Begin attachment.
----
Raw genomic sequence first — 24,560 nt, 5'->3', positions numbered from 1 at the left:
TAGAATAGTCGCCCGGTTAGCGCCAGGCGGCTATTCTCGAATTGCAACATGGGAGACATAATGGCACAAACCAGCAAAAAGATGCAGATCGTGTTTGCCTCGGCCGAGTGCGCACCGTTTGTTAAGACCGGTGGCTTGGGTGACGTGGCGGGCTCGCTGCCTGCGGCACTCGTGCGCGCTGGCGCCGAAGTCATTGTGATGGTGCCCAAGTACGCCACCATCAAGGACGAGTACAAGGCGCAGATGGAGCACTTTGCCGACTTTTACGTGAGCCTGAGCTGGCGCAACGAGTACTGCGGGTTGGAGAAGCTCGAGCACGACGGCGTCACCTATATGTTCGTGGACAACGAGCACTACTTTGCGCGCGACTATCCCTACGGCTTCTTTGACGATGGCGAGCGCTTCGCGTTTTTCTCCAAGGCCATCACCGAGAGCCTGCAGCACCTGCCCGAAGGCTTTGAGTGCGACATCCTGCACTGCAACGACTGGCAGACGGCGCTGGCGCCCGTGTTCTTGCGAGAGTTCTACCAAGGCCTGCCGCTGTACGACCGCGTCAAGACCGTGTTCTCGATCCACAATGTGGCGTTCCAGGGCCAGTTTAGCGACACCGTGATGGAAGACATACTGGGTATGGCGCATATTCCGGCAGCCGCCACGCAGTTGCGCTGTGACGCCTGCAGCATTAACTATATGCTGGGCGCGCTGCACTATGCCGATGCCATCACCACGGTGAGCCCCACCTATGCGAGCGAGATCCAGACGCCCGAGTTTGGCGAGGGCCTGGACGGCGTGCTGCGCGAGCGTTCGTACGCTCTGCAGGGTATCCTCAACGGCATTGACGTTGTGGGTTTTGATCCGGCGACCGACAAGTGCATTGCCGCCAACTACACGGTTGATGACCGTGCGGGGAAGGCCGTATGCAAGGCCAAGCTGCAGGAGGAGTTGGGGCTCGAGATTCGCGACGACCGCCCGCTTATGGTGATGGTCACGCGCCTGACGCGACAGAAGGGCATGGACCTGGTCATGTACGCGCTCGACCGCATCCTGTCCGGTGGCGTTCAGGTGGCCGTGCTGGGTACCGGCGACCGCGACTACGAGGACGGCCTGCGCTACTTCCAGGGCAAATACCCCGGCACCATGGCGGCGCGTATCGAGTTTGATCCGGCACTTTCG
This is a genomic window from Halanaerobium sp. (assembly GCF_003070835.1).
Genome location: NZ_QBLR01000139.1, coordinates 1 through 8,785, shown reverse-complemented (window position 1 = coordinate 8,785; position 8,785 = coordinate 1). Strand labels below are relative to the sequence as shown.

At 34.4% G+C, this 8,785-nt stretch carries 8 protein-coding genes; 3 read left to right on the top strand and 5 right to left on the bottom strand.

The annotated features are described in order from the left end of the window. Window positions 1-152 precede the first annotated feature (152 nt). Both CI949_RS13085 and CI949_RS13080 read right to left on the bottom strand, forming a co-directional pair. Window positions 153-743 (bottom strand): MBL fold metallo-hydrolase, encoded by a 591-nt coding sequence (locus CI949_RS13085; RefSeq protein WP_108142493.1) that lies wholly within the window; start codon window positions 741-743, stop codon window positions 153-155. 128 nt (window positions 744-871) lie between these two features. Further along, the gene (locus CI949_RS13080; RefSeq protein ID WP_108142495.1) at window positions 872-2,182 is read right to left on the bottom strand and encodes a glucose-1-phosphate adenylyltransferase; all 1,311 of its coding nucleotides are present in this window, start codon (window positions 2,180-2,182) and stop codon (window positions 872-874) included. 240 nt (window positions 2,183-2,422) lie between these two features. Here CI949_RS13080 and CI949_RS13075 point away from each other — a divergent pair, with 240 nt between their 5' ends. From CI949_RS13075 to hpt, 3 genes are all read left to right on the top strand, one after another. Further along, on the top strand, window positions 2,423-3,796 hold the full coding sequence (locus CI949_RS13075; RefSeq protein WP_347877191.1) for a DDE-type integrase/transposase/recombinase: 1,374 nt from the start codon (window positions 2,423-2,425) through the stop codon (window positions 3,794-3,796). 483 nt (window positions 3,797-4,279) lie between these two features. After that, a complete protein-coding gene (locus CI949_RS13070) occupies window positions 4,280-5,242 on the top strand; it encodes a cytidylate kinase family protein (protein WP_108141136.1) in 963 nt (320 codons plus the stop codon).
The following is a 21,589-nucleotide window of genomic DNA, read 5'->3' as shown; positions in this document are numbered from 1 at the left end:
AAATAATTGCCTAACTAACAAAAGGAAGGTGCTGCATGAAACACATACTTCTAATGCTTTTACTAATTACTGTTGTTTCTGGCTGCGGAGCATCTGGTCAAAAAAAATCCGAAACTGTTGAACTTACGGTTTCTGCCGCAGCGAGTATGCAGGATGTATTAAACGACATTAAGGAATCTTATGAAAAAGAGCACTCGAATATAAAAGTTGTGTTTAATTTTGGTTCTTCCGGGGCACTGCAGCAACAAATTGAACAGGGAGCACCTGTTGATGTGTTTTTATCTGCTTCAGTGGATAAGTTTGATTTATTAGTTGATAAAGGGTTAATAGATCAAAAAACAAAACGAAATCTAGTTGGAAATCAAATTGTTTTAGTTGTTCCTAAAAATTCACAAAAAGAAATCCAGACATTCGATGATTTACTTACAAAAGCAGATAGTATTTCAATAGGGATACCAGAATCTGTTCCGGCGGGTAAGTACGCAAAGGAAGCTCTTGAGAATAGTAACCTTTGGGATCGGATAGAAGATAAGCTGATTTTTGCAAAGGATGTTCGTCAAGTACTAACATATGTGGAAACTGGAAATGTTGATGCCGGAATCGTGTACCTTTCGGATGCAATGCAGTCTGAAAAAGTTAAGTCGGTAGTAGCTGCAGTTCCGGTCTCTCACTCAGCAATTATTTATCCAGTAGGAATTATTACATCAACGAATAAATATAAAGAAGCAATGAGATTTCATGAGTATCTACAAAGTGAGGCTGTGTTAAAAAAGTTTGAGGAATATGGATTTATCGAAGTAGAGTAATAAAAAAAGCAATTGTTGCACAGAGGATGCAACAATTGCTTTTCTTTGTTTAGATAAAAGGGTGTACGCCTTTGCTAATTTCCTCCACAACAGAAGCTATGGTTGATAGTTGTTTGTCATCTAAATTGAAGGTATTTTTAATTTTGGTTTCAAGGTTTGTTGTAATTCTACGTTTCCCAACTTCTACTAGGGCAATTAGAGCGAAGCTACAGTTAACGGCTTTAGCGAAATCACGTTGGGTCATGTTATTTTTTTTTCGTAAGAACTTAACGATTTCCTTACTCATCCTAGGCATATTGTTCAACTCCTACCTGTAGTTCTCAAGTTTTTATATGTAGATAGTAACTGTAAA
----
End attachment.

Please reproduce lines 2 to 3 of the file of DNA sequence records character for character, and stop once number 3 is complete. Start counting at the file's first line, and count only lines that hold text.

TAGAATAGTCGCCCGGTTAGCGCCAGGCGGCTATTCTCGAATTGCAACATGGGAGACATAATGGCACAAACCAGCAAAAAGATGCAGATCGTGTTTGCCTCGGCCGAGTGCGCACCGTTTGTTAAGACCGGTGGCTTGGGTGACGTGGCGGGCTCGCTGCCTGCGGCACTCGTGCGCGCTGGCGCCGAAGTCATTGTGATGGTGCCCAAGTACGCCACCATCAAGGACGAGTACAAGGCGCAGATGGAGCACTTTGCCGACTTTTACGTGAGCCTGAGCTGGCGCAACGAGTACTGCGGGTTGGAGAAGCTCGAGCACGACGGCGTCACCTATATGTTCGTGGACAACGAGCACTACTTTGCGCGCGACTATCCCTACGGCTTCTTTGACGATGGCGAGCGCTTCGCGTTTTTCTCCAAGGCCATCACCGAGAGCCTGCAGCACCTGCCCGAAGGCTTTGAGTGCGACATCCTGCACTGCAACGACTGGCAGACGGCGCTGGCGCCCGTGTTCTTGCGAGAGTTCTACCAAGGCCTGCCGCTGTACGACCGCGTCAAGACCGTGTTCTCGATCCACAATGTGGCGTTCCAGGGCCAGTTTAGCGACACCGTGATGGAAGACATACTGGGTATGGCGCATATTCCGGCAGCCGCCACGCAGTTGCGCTGTGACGCCTGCAGCATTAACTATATGCTGGGCGCGCTGCACTATGCCGATGCCATCACCACGGTGAGCCCCACCTATGCGAGCGAGATCCAGACGCCCGAGTTTGGCGAGGGCCTGGACGGCGTGCTGCGCGAGCGTTCGTACGCTCTGCAGGGTATCCTCAACGGCATTGACGTTGTGGGTTTTGATCCGGCGACCGACAAGTGCATTGCCGCCAACTACACGGTTGATGACCGTGCGGGGAAGGCCGTATGCAAGGCCAAGCTGCAGGAGGAGTTGGGGCTCGAGATTCGCGACGACCGCCCGCTTATGGTGATGGTCACGCGCCTGACGCGACAGAAGGGCATGGACCTGGTCATGTACGCGCTCGACCGCATCCTGTCCGGTGGCGTTCAGGTGGCCGTGCTGGGTACCGGCGACCGCGACTACGAGGACGGCCTGCGCTACTTCCAGGGCAAATACCCCGGCACCATGGCGGCGCGTATCGAGTTTGATCCGGCACTTTCG
This is a genomic window from Halanaerobium sp. (assembly GCF_003070835.1).